The Border Collie is a good match for an owner who is as active as he is, especially one who's eager to get involved in dog sports. With the right training, this breed excels in any activity he tries, including sheepdog trials, agility, flyball, flying disc, advanced obedience, freestyle obedience, or tracking.The owner or family that's willing to properly socialize and train the Border Collie will find a soul mate in this intelligent, sensitive breed.



The Border Collie is highly sensitive, often responsive to the subtlest command and seemingly able to predict his owner's desires in advance.
A workaholic who thrives on mental and physical stimulation, the Border Collie must have a positive way to direct his energy. Otherwise he'll invent his own games — and he can become a problem to live with.
The Border Collie will herd anything that moves, including children, cars, people on bikes, cats, and squirrels. He can become a real problem if he's allowed to roam in a neighborhood; a securely fenced yard is essential.
The noisy play of young children can stimulate the Border Collie's herding instinct and cause him to nip, nudge, and bark.
To prevent shyness, the Border Collie must be well socialized.

The Border Collie doesn't usually roam, but his curiosity and intelligence can lead him to become an escape artist.
To get a healthy dog, never buy a puppy from an irresponsible breeder, puppy mill, or pet store. Look for a reputable breeder who tests her breeding dogs to make sure they're free of genetic diseases that they might pass onto the puppies, and that they have sound temperaments.


Quite simply, the Border Collie is a dynamo. His personality is characteristically alert, energetic, hardworking, and smart. He learns quickly — so quickly that it's sometimes difficult to keep him challenged.

This breed likes to be busy. In fact, he must be busy or he becomes bored, which leads to annoying behavior, such as barking, digging, or chasing cars. He's not a dog to lie quietly on the front porch while you sip a glass of lemonade; he thrives on activity. Remember, he was bred to run and work all day herding sheep.
The Border Collie is also renowned for being highly sensitive to his handler's every cue, from a whistle to a hand signal to a raised eyebrow.

Of course, the Border Collie isn't perfect. He can be strong-minded and independent, and his compulsion to herd can become misdirected. In the absence of sheep, or some kind of job, he is apt to gather and chase children, cars, or pets.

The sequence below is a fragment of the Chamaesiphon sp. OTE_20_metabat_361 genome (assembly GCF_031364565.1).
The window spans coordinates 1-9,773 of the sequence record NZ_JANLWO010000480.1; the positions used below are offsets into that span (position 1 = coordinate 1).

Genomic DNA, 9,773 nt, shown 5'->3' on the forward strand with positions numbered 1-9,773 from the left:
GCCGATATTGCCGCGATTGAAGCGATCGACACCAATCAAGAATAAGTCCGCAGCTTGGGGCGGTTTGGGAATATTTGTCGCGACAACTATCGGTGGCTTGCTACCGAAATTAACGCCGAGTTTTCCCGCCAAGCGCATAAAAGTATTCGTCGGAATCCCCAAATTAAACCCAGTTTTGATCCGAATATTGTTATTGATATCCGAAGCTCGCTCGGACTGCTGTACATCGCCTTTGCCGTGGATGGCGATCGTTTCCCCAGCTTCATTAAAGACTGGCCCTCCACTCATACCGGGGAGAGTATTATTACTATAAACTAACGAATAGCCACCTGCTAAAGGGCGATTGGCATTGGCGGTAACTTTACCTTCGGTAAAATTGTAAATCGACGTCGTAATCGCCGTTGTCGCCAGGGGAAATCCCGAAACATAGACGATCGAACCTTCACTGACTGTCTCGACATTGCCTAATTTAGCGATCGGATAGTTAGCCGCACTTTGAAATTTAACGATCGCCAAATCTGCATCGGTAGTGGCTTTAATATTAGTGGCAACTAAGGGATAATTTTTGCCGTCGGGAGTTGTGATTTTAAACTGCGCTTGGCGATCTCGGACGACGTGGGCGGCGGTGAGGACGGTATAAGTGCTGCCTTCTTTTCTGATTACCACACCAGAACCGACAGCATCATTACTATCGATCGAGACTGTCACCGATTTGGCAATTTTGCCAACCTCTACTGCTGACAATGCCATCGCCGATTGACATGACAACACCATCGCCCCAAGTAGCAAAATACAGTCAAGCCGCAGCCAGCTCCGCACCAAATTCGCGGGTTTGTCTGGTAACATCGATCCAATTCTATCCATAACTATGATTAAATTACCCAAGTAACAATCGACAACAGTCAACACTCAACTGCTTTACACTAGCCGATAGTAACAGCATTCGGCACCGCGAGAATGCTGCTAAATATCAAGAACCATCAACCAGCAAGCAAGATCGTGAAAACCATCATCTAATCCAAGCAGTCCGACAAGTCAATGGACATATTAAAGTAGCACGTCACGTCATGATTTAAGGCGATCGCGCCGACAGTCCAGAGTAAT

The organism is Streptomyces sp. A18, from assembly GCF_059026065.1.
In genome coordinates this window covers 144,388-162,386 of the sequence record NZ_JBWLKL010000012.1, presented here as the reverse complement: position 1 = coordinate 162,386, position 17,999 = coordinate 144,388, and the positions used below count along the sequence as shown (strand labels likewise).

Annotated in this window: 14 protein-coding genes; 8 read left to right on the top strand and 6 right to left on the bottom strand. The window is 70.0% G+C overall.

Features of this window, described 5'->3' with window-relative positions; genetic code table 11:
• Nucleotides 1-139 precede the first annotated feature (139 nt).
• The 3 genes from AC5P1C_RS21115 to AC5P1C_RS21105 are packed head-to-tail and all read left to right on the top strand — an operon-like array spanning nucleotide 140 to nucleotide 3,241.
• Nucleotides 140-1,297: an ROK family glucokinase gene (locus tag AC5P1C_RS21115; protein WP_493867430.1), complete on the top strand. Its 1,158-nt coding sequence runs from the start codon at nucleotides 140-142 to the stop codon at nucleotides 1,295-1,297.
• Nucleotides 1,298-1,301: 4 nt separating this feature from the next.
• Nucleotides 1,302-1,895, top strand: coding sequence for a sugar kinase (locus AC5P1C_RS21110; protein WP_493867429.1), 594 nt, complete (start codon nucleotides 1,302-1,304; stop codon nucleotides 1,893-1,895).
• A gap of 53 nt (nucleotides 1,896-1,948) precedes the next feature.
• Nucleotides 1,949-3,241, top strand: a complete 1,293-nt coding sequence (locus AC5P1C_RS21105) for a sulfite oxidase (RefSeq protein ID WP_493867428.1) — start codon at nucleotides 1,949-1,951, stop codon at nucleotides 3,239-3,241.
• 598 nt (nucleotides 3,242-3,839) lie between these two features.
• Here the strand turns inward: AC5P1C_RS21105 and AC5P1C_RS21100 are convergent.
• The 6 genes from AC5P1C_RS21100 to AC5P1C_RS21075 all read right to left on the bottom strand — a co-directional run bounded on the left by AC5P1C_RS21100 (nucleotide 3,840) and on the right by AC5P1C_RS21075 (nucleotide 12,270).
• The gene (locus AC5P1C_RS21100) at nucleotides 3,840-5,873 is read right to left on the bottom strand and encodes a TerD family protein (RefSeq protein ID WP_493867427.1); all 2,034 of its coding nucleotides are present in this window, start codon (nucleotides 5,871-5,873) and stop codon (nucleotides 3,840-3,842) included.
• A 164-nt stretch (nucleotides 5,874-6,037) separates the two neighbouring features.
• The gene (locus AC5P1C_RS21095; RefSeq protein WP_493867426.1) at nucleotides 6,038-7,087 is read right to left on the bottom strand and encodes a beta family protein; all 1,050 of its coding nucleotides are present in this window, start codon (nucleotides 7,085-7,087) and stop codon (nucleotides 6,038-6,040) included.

He can also become fearful or shy if he isn't properly socialized as a puppy. Puppy classes and plenty of exposure to a variety of people, places, and things help the sensitive Border Collie gain confidence.

Monday, May 25, 2015

How much exercise does my puppy need?


Humans need exercise to feel better, look better and live a healthy life. And the dogs in our lives are no different. Dogs are built for activity. In fact, stray cats and dogs can travel 20 to 30 miles (32 to 48 kilometers) a day. Their domesticated counterparts certainly don't need to cover that much ground every day, but they still need to be regularly moving on all fours.




Daily exercise is good for both your pooch's mental and physical well-being. Exercise can help your baby dog avoid arthritis and other problems with his joints later on in life. Dogs are also prone to the same types of obesity-related illnesses as humans, so exercise is crucial to helping them keep off the pounds. Basically, getting your dog in the habit of regular physical activity while he's young is the cornerstone to a long healthy life and helps his physical development.

Puppies also need exercise for mental stimulation (SEE MORE). Moving around keeps them from becoming bored and mischievous. Many owners find that taking their dogs out for regular outdoor play and walks cuts down on behavioral issues like incessant chewing and digging and nonstop barking that make owners want to pull their hair out.


How Much is Enough?
Make sure you're consistent with the amount of exercise your puppy gets. You need to help him build his stamina, and the only way he can do this is by exercising regularly but with caution. At the puppy stage, he's much too young to be doing the rigorous activities that he will be more able to do as he grows older.The amount of exercise your puppy needs depends on his age, breed and medical condition. Not every breed will be up for a long walk through Central Park. Some breeds are just not built to go the distance, while others are always ready to romp. Some of the breeds that need the most exercise are Border collies, Labrador retrievers, Jack Russell terriers and Dalmatians.

Puppies need five minutes of exercise per month of age up to twice a day, according to the U.K. Kennel Club. In other words, a 3-month-old puppy will need 15 minutes of exercise while a 4-month-old will need 20 minutes. This may take the form of low-impact activities like swimming or playing with small dog exercise balls. You can also take your puppy out for short walks on a leash. However, if he starts to sit down, give him time to rest. If he does not start walking again, you may have to carry him home.


Most adult dogs should participate in some form of physical activity for at least 30 minutes and up to two hours every day. Your puppy's genetics will determine when it's time to move her up to adult dog exercise. If she won't get any larger than 25 pounds (11 kilograms), then she can start at around 9 months. If she'll end up weighing between 25 to 100 pounds (11 to 45 kilograms), it's best to wait until she's at least 14 months old. If she'll be tipping the scale at 100 pounds (45 kilograms) or more, you can introduce these activities to her when she is at least a year and a half old.